1.  Fill out the whole thing!  You may have spent a lot of time building your own website and don’t want to do a lot of extra work, but you never know who will see your profile.  We want your profile on the New Mexico Women in the Arts Artist Registry to serve as another way to connect others with you and your work instead of replacing your website.

2.  Grammar, spelling, and formatting count. It’s easy to make simple errors, so make sure to preview your profile after updating.

3.  The days of making yourself STAND OUT by using all caps or lowercase are over. Express yourself through your artwork, not your caps lock key for a more professional profile.

4.  Your artist photo is one of the first things that someone browsing your profile will see. Some artists are shy about posting an image of themselves, but when people are interested in your work, they’re interested in you, too.  Whether you take a selfie, have a friend take a snapshot of you, or have a professionally done head shot, let people see you as well as your work.

5.  Your artist bio should be a paragraph or two, around 250 words. Your bio is not a CV. It’s an overview of your background and career. Please don’t post a resume or CV with a long list of exhibitions and awards – the casual browser to our site won’t read it.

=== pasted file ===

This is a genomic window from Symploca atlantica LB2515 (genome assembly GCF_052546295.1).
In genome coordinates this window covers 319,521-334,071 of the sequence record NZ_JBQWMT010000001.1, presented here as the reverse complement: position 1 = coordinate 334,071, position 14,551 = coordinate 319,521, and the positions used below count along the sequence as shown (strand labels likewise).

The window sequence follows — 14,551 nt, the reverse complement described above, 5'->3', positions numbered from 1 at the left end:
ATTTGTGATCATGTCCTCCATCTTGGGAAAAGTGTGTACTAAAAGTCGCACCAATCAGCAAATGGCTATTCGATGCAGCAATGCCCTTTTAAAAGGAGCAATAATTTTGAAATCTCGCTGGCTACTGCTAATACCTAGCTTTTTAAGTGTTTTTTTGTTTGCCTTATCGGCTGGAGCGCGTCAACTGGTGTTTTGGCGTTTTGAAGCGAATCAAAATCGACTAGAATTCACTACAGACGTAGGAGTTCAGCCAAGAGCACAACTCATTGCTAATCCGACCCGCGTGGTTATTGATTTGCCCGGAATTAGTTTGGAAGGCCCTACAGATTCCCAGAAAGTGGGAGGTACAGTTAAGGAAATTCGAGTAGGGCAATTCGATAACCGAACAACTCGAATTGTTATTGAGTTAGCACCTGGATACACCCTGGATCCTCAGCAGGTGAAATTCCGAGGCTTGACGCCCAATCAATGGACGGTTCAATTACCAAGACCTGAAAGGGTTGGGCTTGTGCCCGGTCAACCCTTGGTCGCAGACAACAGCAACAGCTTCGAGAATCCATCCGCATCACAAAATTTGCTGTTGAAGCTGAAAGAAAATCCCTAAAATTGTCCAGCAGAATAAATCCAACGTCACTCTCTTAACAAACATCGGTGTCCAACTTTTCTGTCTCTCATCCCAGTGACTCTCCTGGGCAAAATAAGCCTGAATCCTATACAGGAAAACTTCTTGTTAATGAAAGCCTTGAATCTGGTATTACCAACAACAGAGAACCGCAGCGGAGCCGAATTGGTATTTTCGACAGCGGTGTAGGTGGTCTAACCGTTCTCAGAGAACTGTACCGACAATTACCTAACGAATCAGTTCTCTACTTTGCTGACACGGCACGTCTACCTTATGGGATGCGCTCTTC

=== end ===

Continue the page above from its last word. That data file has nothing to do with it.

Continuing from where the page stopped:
6.  Your artist statement is a personal statement about the meaning of your art to you. Write it clearly and concisely, as if you were speaking to someone in person; keep it simple and brief, around 250 words. Explain why you create this kind of art; what inspires you or drives you to create it; what it signifies or represents; what you intend it to communicate. Explain your artistic process; describe any special techniques that you use in producing your art. The goal is to communicate to a very wide audience what your art is about and what it means to you.

7.  When posting work product images, we encourage visual artists to upload images that are representational of your work. If you’re a performing artist or musician, a still image from a performance that expresses your work would be helpful. If you’re a literary artist, a book cover or a photo of yourself giving a reading can be good choices.